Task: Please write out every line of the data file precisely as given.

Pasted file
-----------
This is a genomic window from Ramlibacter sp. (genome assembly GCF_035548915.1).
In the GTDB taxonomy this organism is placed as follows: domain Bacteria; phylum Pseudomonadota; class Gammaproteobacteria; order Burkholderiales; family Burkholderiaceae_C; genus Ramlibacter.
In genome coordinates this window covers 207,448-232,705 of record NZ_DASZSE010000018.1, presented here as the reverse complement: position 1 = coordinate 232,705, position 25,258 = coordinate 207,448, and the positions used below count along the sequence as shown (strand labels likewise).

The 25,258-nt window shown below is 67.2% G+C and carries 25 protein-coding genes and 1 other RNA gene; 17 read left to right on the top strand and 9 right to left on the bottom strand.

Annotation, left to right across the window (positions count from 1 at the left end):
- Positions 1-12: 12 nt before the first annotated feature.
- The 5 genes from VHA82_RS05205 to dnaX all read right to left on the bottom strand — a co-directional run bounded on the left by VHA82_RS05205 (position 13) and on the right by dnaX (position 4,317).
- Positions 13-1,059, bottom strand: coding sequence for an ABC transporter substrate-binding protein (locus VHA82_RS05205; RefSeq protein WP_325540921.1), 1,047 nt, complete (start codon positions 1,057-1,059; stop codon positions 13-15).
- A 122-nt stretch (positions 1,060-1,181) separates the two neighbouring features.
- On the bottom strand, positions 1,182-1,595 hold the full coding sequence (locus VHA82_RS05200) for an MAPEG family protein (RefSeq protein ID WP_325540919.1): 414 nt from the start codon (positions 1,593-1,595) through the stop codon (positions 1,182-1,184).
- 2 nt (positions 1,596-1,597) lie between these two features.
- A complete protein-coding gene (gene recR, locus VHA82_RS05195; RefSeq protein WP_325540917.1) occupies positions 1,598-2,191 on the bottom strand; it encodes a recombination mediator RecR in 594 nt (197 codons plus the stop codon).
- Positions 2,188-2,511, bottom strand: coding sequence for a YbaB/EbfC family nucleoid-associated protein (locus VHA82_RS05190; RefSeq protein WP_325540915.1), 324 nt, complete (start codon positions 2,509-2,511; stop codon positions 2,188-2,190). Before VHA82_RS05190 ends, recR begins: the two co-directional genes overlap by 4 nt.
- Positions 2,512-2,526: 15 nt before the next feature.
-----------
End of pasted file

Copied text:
This is a genomic window from Ramlibacter sp. (genome assembly GCF_035548915.1).
In the GTDB taxonomy this organism is placed as follows: domain Bacteria; phylum Pseudomonadota; class Gammaproteobacteria; order Burkholderiales; family Burkholderiaceae_C; genus Ramlibacter.
In genome coordinates this window covers 207,448-232,705 of record NZ_DASZSE010000018.1, presented here as the reverse complement: position 1 = coordinate 232,705, position 25,258 = coordinate 207,448, and the positions used below count along the sequence as shown (strand labels likewise).

The 25,258-nt window shown below is 67.2% G+C and carries 25 protein-coding genes and 1 other RNA gene; 17 read left to right on the top strand and 9 right to left on the bottom strand.

Annotation, left to right across the window (positions count from 1 at the left end):
- Positions 1-12: 12 nt before the first annotated feature.
- The 5 genes from VHA82_RS05205 to dnaX all read right to left on the bottom strand — a co-directional run bounded on the left by VHA82_RS05205 (position 13) and on the right by dnaX (position 4,317).
- Positions 13-1,059, bottom strand: coding sequence for an ABC transporter substrate-binding protein (locus VHA82_RS05205; RefSeq protein WP_325540921.1), 1,047 nt, complete (start codon positions 1,057-1,059; stop codon positions 13-15).
- A 122-nt stretch (positions 1,060-1,181) separates the two neighbouring features.
- On the bottom strand, positions 1,182-1,595 hold the full coding sequence (locus VHA82_RS05200) for an MAPEG family protein (RefSeq protein ID WP_325540919.1): 414 nt from the start codon (positions 1,593-1,595) through the stop codon (positions 1,182-1,184).
- 2 nt (positions 1,596-1,597) lie between these two features.
- A complete protein-coding gene (gene recR, locus VHA82_RS05195; RefSeq protein WP_325540917.1) occupies positions 1,598-2,191 on the bottom strand; it encodes a recombination mediator RecR in 594 nt (197 codons plus the stop codon).
- Positions 2,188-2,511, bottom strand: coding sequence for a YbaB/EbfC family nucleoid-associated protein (locus VHA82_RS05190; RefSeq protein WP_325540915.1), 324 nt, complete (start codon positions 2,509-2,511; stop codon positions 2,188-2,190). Before VHA82_RS05190 ends, recR begins: the two co-directional genes overlap by 4 nt.
- Positions 2,512-2,526: 15 nt before the next feature.